The National Aeronautics and Space Administration (NASA) released a 3D video on Friday that shows how the carbon dioxide behaves when it gets to the atmosphere.
Using satellite measurements, the agency managed to recreate the CO2 development when it is in the atmosphere. In about two minutes, any person can see how this gas moves around in the sky while immersing into the Northern Hemisphere.
All the data used for the video comes from the Orbiting Carbon Observatory-2 (OCO-2) satellite owned by the NASA. This satellite has been orbiting the Earth since 2014 when it was launched with the mission of recording how the carbon dioxide behaves in the atmosphere. The information used for the video was taken from September of 2014 to September 2015. These recollections were then mixed with a high-quality weather model, produced by a supercomputer from NASA, to present to the public an unseen 3D video.
The using of OCO-2 images is also a new thing for NASA. This is the first time that measurements taken by the satellite are used to the creation of any project. Until the release of the video, the OCO-2 primary function was to measure CO-2 levels globally, ergo, maintain the NASA informed at all times.
This satellite that takes over 1 million measurements and produces 100,000 estimations on carbon dioxide per day works by capturing the sunlight that is reflected on the surface of the Earth. The scientific analysis of this data makes possible the estimation of the amount of carbon dioxide that is present in distinct areas.
“There are 150 or so stations at the surface of the earth that have been collecting incredibly precise measurements. But the world is a really big place, and there’s very interesting circulation patterns. It’s like trying to predict the weather across the earth with only 150 weather stations,” said David Crisp, the science team leader for OCO-2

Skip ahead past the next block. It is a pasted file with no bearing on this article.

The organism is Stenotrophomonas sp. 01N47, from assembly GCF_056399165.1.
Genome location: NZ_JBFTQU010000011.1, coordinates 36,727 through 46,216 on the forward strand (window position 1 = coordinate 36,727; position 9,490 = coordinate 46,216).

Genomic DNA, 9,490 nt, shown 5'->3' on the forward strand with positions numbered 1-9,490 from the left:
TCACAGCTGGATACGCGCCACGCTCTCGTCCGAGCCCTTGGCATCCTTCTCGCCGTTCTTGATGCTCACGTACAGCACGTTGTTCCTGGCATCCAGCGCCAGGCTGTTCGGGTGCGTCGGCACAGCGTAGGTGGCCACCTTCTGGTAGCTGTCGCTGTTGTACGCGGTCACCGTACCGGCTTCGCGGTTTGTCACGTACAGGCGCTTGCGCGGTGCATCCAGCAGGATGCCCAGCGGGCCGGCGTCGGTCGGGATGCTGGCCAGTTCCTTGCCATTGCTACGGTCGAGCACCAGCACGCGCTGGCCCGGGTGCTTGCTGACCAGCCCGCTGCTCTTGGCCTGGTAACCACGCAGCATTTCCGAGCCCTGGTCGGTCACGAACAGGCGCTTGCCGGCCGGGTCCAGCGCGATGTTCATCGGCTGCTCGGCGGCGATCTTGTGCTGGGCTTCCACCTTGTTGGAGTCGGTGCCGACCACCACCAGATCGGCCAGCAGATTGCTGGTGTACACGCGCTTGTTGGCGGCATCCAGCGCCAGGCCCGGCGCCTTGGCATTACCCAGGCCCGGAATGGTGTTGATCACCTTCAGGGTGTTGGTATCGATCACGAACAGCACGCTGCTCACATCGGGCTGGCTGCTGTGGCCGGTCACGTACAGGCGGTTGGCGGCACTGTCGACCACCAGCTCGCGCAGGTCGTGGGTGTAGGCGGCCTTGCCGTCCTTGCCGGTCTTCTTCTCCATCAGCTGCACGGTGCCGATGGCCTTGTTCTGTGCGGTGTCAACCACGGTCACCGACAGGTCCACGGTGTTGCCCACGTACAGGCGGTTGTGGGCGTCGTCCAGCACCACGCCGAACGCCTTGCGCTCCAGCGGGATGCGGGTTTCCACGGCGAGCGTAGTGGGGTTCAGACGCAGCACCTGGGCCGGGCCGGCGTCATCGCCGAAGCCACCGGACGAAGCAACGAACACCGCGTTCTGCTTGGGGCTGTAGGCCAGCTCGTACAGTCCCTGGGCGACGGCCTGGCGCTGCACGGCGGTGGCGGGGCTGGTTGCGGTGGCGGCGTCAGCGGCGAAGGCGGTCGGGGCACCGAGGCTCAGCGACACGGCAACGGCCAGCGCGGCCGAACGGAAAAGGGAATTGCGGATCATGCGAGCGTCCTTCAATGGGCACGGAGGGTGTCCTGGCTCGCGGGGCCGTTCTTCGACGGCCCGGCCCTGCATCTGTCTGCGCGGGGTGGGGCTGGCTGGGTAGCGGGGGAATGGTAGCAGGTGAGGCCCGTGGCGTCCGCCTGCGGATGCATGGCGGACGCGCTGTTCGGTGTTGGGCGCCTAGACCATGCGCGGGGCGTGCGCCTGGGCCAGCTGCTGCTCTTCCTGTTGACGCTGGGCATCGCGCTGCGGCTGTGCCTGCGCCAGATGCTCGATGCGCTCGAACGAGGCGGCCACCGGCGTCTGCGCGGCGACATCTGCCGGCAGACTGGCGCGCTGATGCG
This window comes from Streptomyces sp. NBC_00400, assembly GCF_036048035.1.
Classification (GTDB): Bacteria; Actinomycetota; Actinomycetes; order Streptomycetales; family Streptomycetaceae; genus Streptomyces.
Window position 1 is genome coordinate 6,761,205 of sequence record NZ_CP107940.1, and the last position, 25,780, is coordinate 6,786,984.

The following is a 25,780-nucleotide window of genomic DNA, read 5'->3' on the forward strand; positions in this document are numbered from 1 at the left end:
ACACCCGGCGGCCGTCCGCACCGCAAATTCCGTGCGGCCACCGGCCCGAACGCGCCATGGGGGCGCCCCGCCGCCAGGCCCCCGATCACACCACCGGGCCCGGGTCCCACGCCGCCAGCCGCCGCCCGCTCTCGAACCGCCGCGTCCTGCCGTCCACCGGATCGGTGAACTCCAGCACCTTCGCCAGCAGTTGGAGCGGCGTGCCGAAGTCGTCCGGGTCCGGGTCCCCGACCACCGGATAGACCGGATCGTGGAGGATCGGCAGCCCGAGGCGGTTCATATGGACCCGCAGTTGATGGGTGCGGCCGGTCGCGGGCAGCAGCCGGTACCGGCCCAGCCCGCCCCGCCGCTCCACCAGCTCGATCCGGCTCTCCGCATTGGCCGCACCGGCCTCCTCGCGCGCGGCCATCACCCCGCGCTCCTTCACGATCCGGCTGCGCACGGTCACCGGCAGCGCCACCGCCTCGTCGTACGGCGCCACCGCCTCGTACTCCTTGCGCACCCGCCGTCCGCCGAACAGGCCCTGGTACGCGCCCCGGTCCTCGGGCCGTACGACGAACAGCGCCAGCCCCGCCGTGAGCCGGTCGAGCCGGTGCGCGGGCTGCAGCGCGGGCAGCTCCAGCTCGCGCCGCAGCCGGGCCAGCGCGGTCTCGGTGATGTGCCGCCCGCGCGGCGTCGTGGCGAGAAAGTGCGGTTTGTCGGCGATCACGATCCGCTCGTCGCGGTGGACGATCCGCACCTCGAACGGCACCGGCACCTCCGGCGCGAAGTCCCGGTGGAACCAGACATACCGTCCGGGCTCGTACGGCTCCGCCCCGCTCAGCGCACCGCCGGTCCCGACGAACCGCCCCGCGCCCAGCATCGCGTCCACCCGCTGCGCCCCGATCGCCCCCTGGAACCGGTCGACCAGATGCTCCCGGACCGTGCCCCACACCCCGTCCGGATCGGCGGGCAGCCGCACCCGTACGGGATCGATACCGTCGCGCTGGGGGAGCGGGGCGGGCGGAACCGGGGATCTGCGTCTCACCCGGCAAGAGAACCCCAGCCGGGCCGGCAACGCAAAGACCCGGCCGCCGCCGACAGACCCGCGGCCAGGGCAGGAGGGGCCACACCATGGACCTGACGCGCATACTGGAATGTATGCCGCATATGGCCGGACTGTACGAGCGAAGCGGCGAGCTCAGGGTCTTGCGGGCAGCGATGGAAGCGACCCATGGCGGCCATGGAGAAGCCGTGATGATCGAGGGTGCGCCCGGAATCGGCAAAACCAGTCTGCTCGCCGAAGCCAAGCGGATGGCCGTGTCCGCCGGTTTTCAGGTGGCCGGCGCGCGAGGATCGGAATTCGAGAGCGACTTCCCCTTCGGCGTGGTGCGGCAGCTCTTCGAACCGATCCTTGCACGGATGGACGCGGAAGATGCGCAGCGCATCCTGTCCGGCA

Why is all this research vital?
This OCO-2 data allows scientists a more accurate study regarding the CO-2 concentration on Earth. And this concentration accuracy is necessary when it comes to analyzing how the Earth is responding to climate change.
Over the last 200 hundred years, these levels in the atmosphere have elevated by 40 percent. This increase is caused by humans, mostly. The burning of fossil fuels is one of the principal reasons the CO-2 concentrations are at a high and worrying level.
Currently, the majority of the carbon dioxide produced by humans ends up in the ocean. The OCO-2 will also help measure how the Earth behave to all this massive contamination. This satellite also helps when it comes to measuring spectacular climate events like El Niño, a phenomenon that was present in the continent in mid-2015.
Crisp says that even climate change deniers have to admit that no matter the reason for it, the climate is being diverse and this could affect heavily the human life in the not so long future.
Source: National Geographic